$hzServices.ConnectionServer.ConnectionServer_List().General

Now you should see a list of your Connection servers, along with the Name, ServerAddress, Version and a bunch of other useful data.

Note: In this example we are using our $hzServices variable with the ConnectionServer object and ConnectionServer_List method.

Using Variables

As we drill down into an objects Methods and Properties, your scripts can often benefit from using variables. As you can see in the previous examples, I used $hzServices to store the ExtensionData ($Global:DefaultHVServers.ExtensionData). We can make further use of variables to make our scripts a little easier to work with.

Looking back at Step 5, we could add a variable that contains our Connection servers.

$CServers = $hzServices.ConnectionServer.ConnectionServer_List().General

Now using $CServers on its own will simply list our Connection servers without having to type out the entire command. You can then drill down further. Try $CServers.Name and see what happens!

When working with scripts I also prefer to assign variables to information such as the username, password, domain, and so on.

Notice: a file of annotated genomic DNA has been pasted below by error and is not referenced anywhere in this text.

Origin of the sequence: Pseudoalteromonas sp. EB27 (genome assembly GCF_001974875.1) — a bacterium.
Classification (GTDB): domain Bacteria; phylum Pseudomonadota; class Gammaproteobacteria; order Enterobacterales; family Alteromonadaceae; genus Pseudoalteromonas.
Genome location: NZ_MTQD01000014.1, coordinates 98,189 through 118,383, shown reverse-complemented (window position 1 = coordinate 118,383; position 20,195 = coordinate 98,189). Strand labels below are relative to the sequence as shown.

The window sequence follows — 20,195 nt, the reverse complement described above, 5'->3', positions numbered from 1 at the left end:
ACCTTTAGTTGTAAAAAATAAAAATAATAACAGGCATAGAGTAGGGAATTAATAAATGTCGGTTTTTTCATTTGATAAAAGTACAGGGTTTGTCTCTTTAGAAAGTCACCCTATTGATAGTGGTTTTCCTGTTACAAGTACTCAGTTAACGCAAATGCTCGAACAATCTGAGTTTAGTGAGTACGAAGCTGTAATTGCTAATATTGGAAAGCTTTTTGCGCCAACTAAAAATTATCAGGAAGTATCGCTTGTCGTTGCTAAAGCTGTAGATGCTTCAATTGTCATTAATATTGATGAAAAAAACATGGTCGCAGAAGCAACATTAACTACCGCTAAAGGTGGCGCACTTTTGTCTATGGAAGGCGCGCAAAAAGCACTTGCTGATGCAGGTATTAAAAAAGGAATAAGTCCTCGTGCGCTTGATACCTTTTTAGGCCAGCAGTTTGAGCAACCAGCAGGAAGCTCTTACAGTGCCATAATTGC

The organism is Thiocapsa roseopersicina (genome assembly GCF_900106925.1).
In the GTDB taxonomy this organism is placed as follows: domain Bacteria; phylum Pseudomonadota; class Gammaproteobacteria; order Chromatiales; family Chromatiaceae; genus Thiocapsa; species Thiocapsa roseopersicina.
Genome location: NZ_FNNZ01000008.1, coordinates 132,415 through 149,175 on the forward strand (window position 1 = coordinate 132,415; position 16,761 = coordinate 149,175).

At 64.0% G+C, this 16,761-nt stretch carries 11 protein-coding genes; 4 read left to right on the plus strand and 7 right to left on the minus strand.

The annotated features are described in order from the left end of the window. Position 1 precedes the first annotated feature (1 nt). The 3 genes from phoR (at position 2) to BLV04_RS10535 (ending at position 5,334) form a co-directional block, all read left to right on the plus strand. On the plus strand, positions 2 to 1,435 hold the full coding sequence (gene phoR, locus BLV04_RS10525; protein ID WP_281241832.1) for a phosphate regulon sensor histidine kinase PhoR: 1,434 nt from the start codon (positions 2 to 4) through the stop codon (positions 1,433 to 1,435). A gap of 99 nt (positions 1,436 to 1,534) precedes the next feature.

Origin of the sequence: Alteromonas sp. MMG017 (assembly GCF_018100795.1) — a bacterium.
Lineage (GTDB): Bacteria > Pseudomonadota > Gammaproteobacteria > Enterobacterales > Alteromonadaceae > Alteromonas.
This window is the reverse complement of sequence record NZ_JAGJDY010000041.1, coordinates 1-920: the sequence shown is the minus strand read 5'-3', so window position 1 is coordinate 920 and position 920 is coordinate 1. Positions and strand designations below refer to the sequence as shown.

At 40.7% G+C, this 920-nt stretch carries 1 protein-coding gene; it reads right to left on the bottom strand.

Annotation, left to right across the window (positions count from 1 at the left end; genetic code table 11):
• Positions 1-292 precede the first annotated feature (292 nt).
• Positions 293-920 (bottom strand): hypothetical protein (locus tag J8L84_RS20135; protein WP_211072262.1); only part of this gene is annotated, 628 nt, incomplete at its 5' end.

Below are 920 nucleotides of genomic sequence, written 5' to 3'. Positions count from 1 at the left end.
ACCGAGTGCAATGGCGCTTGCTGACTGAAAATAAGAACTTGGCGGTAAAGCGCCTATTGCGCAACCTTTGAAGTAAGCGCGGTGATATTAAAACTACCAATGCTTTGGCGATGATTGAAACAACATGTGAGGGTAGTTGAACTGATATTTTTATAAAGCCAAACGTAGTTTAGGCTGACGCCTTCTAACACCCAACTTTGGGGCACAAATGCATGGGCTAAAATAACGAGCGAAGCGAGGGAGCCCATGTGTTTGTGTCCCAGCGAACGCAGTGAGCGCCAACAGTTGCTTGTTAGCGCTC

$hzUser = "Administrator"
$hzPass = "VMware1!"
$hzDomain = "domain.local"
$hzConn = "connect01.domain.local"

Example Script

This basic script takes everything that we have learned here. It retrieves the Horizon usage statistics, which is the same metrics listed under View Configuration > Product Licensing and Usage. Service providers can use this script or incorporate it with their existing scripts to automate the reporting of Horizon usage.

# User Configuration
$hzUser = "Administrator"
$hzPass = "VMware1!"
$hzDomain = "domain.local"
$hzConn = "connect01.domain.local"

# Import the Horizon module
Import-Module VMware.VimAutomation.HorizonView

# Establish connection to Connection Server
$hzServer = Connect-HVServer -server $hzConn -User $hzUser -Password $hzPass -Domain $hzDomain

# Assign a variable to obtain the API Extension Data
$hzServices = $Global:DefaultHVServers.ExtensionData

# Retrieve Connection Server Health metrics
$hzHealth =$hzServices.ConnectionServerHealth.ConnectionServerHealth_List()

# Display ConnectionData (Usage stats)
$hzHealth.ConnectionData

Summary

If you want to learn more, I recommend you head over to GitHub and check out some of the sample PowerCLI scripts, many of which are for Horizon 7, including my script used here. Another useful resource is the VMware API Explorer where you will find the Horizon 7 API reference.